Getting around the island is fairly simple, there are several “moto taxis”, Indian made motorcycle vehicles that can take up to three persons in them, that can take you around town or the island, you can also ask around at the dock and hire a pick up truck to take you around the island. Finally, if you are really up to it, buy some water and hike around the island, the total time will be around three hours and there are some spots where you can stop and buy a meal or a soft drink. The two most popular areas in town are the “Playa del Burro” where there are actually several little hotels and restaurants as well as one of the nicer beaches. Los Veleros is one of the better restaurants in town and they also have some nice rooms for rent. The restaurant is right on the beach and the owners are very pleasant. Playa del Burro is located about a 45 minute hike from town walking towards the east side of the island. A taxi will get you there in a few minutes. In addition to Los Veleros, Aquatours Marbella is also on the same beach. This small hotel has a nice swimming pool and nice rooms, as well as a good restaurant. On the opposite side of the island you will find Playa Grande, the largest beach on the island with a series of restaurants and some basic rooms. The best restaurant is Dignita’s, where you will find local seafood dishes such as shrimp, fish and seafood soup.
The landscape is perfect for photos. Sandy beaches, deep clear blue waters, and plenty of trees give a traveler many opportunities for photos others will envy.
Weather in Amapala
The friendly community of Amapala welcomes foreigners. Here some local children pose for the camera at the corner of the Plaza. Fishing provides security for the families of Amapala. Stroll along the port and watch the fishermen arrive with their bounty.
Amapala was founded following Honduras’ desire for a port in the Pacific Ocean; particularly in the Gulf of Fonseca. The port was created under the decree of October 17, 1833, ordering the establishment of a port on Tiger Island “Puerto del Tigre Island”. The area is 80.7 km². In 1869, the Municipality of Amapala, in the Valle Department, was officially established, and given the municipal code of “1703”. Thirteen villages were recorded at that time. 170301 Amapala, 170302 Coyolito, 170303 El Zope, 170304 Gualorita, 170305 La Flor, 170306 La Pintadillera, 170307 Los Langues, 170308 Playa Grande, 170309 Playa Negra, 170310 Playa o Punta Novillo, 170311 Puerto Grande, 170312 San Carlos, or El Garrobo 170313 San Pablo
In 1876, Amapala reached its peak of popularity and became the capital of Honduras. The leader of Honduras at that time was President Marco Aurelio Soto. Sometime thereafter, the Pacific port for Honduras was changed to Henecán. Henecán is near San Lorenzo on the mainland ofHonduras. Amapala quickly lost its high profile thereafter, and many people left for the mainland to find work.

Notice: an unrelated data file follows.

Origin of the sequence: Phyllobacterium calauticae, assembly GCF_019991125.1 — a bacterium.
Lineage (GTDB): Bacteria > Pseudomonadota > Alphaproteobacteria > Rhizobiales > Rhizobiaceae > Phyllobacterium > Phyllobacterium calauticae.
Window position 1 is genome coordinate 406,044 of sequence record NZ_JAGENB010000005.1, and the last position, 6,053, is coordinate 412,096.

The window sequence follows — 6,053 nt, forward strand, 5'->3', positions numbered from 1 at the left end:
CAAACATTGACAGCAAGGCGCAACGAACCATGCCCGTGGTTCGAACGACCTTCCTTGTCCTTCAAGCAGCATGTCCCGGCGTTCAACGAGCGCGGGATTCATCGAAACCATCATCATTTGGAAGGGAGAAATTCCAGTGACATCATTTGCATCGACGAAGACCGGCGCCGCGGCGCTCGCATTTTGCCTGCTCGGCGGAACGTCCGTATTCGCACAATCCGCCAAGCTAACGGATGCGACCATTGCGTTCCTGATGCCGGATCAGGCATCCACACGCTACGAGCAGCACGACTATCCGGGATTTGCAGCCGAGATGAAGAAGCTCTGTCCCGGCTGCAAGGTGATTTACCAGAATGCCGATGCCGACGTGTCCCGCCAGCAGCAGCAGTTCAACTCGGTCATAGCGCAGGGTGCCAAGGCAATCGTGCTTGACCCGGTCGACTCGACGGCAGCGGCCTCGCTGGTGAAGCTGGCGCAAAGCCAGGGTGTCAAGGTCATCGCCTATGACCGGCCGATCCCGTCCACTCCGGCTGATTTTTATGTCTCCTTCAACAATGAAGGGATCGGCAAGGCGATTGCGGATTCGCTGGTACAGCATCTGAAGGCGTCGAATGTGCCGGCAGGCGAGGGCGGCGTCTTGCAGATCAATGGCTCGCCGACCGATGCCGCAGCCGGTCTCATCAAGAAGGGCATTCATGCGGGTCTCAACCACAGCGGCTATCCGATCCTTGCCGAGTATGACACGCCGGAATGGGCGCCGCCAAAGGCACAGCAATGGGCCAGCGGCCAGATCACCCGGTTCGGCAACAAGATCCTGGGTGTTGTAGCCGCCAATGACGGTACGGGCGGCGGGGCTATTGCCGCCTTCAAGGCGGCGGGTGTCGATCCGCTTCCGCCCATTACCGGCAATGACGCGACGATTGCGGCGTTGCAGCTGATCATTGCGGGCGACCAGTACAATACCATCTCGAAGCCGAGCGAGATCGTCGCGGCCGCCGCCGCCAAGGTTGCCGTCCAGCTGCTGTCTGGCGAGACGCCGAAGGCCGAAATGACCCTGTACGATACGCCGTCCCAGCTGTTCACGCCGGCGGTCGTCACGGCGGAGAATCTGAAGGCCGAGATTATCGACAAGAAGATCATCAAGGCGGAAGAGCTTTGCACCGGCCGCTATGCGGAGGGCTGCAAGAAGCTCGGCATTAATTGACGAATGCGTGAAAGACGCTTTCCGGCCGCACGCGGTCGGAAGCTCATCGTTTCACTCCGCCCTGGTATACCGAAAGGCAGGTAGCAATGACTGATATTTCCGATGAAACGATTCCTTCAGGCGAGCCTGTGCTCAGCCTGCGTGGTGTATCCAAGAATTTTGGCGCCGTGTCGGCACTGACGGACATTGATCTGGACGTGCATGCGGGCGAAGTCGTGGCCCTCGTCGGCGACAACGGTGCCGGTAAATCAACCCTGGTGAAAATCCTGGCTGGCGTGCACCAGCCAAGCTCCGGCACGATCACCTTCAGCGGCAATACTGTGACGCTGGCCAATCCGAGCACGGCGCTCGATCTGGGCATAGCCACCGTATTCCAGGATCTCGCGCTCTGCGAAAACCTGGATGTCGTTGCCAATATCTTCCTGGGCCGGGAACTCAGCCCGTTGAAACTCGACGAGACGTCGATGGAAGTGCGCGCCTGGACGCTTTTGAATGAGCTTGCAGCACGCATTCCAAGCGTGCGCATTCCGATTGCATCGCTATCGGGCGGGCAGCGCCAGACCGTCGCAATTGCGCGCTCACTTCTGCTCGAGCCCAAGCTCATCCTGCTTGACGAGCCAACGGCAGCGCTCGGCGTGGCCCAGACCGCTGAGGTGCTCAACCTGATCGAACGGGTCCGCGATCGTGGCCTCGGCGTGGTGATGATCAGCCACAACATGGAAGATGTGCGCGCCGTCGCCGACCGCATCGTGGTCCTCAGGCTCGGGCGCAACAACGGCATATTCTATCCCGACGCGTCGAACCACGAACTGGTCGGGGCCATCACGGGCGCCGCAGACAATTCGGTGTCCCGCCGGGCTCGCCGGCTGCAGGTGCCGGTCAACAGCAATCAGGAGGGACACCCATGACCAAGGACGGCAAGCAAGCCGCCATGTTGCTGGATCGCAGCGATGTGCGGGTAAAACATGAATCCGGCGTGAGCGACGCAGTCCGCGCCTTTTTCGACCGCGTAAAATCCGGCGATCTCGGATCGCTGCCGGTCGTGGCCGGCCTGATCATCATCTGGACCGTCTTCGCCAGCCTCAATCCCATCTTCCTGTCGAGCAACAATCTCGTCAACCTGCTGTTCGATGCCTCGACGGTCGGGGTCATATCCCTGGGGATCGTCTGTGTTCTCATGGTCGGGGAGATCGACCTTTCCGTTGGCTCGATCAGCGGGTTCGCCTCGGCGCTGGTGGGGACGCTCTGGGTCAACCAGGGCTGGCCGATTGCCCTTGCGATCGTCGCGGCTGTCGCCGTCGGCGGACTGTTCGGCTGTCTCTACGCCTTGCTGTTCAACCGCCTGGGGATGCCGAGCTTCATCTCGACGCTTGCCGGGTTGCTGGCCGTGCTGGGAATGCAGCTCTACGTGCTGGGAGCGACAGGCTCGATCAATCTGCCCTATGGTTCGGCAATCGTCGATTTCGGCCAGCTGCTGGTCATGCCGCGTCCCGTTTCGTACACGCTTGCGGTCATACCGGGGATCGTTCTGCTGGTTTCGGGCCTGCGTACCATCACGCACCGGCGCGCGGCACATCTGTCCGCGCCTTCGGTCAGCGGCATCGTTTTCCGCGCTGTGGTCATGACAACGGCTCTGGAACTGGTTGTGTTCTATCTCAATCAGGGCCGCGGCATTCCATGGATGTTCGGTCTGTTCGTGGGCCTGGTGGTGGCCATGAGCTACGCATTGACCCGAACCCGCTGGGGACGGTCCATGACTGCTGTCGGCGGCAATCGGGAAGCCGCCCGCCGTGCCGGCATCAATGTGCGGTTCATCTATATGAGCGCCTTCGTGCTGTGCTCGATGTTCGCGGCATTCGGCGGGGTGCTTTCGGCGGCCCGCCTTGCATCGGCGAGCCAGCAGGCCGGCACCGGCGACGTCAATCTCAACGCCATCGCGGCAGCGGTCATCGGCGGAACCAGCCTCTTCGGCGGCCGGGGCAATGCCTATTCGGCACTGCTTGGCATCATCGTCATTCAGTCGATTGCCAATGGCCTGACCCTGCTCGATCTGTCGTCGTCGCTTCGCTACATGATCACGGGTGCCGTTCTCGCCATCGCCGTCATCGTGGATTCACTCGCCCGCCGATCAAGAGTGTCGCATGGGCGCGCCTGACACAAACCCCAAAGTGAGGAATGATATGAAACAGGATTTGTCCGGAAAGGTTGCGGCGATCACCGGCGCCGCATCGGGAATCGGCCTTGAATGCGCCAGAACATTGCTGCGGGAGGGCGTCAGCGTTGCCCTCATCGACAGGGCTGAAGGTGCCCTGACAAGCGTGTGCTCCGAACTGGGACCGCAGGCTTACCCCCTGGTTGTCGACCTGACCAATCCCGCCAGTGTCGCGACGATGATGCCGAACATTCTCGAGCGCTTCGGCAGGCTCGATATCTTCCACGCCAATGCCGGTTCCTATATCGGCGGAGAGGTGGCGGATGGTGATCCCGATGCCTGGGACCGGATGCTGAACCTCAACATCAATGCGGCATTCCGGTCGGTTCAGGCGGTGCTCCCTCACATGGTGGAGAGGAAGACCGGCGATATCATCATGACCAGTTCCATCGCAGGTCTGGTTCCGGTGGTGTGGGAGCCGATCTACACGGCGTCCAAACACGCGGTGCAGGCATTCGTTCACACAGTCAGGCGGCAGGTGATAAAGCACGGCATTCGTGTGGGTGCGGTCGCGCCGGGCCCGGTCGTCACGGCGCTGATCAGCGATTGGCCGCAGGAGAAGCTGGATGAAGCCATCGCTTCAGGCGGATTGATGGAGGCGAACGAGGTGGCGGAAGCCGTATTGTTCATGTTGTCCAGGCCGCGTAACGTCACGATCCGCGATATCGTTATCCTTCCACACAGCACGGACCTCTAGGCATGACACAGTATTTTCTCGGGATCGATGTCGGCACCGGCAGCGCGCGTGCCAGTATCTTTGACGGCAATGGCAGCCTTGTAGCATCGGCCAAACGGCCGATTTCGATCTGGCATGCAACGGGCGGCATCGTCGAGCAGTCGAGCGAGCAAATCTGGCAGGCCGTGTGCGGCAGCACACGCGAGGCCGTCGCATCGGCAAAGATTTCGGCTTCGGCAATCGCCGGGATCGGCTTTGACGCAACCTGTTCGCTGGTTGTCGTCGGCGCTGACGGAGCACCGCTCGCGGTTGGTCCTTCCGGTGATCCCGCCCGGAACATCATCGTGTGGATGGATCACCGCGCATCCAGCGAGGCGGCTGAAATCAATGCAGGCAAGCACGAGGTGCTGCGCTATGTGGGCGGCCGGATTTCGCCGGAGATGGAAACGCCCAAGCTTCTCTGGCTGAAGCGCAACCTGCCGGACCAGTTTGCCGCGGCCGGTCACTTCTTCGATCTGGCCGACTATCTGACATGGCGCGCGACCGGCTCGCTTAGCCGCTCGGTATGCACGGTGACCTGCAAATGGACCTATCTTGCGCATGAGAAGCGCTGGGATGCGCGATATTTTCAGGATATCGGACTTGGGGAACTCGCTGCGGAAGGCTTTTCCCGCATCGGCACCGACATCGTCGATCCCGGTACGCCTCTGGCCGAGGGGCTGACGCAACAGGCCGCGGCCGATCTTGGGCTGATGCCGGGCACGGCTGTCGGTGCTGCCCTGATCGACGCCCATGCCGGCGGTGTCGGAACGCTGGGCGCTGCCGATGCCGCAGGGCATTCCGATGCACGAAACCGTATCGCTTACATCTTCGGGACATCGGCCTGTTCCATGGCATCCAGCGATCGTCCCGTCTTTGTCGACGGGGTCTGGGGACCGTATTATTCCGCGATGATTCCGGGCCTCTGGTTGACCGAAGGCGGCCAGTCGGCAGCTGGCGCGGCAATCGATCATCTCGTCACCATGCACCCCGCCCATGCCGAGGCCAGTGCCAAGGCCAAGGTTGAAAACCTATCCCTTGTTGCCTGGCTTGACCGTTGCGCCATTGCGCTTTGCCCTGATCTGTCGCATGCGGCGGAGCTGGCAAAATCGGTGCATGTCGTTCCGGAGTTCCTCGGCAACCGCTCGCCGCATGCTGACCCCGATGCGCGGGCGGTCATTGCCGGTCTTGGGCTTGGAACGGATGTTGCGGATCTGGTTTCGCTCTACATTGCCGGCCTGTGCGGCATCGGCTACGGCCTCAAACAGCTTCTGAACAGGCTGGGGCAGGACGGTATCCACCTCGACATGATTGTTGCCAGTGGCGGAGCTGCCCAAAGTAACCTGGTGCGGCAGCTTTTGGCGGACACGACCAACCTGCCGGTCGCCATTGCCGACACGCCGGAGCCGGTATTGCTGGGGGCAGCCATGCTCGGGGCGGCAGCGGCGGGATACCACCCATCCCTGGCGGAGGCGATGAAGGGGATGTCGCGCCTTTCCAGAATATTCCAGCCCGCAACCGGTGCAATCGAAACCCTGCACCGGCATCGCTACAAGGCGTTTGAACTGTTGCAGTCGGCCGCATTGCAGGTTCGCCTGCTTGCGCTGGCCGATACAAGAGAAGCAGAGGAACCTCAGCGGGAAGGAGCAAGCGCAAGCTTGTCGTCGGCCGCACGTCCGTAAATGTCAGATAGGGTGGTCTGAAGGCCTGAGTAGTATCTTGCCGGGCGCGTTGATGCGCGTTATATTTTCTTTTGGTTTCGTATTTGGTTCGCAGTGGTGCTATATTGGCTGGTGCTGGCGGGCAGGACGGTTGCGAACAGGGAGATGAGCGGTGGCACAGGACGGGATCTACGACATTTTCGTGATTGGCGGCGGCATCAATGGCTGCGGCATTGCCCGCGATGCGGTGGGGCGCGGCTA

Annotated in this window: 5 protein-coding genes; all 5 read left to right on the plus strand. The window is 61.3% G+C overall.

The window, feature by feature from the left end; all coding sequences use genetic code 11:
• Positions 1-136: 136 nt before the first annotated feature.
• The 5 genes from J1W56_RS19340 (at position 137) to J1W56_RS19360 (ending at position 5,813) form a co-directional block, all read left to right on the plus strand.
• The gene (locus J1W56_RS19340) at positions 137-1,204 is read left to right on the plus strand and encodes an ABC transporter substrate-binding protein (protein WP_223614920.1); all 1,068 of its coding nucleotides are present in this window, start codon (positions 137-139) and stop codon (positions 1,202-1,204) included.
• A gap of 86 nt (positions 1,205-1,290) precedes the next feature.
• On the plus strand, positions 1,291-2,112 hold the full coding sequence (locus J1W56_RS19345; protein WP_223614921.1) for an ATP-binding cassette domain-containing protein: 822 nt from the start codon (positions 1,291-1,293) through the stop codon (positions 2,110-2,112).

For your travel needs, Honduras.com is focused on the tourism of the country of Honduras, and has many contributing authors who provide you with first hand daily updates and pictures for the Honduras Travel Tips and Honduras Travel sections of the site. Please bookmark our website, and use our Honduras Travel Guide to assist in your travel to Honduras, and facilitate your getting around Honduras. We also provide breaking news on the country of Honduras, and in particular, we keep Honduras tourists informed, and aware of any advisories by international governments, such as the USA, UK, Canada, and Australia
for any possible situations you may encounter, or should be aware of. Enjoy your travel in Honduras, and tell your friends and family about us. Check out the daily updates of Honduras News, as well as tourism
activities that may be of interest, as well as see new attractions on our Honduras Facebook Page.
For those of you who prefer our native Spanish language, which is prevalent on the Honduran mainland, we offer you Honduras en Español. On the Bay Islands of Honduras, English is the prevailing language; however, you will encounter Spanish speaking Hondurans during many of your activities at the various Honduras hotels and resorts and Honduran restaurants. You may find our handy guide to Honduras slang, a fun way to ease you into understanding the meaning of many Honduran sayings, and can go a long way during your travels in Honduras. Consider it your homework! 😉 We also offer the scuba enthusiast our very own Honduras.com Scuba Instructor, who maintains the Honduras diving section of our site. The best Honduras Scuba Diving Guide you will find, catering to both the advanced and beginner scuba divers. Keep an eye out on the scuba section, so you know when the elusive Whale Shark Season is in full swing, so you can swim with the biggest fish in the ocean. An easy way to check what is going on in the areas you plan to visit during your travels of our country, is to check the daily Honduras newspapers, for which we have provided this handy one stop Honduras Newspapers page, in order to assist in you in maximizing your holiday in Honduras.
Saludos from the Honduras.com team!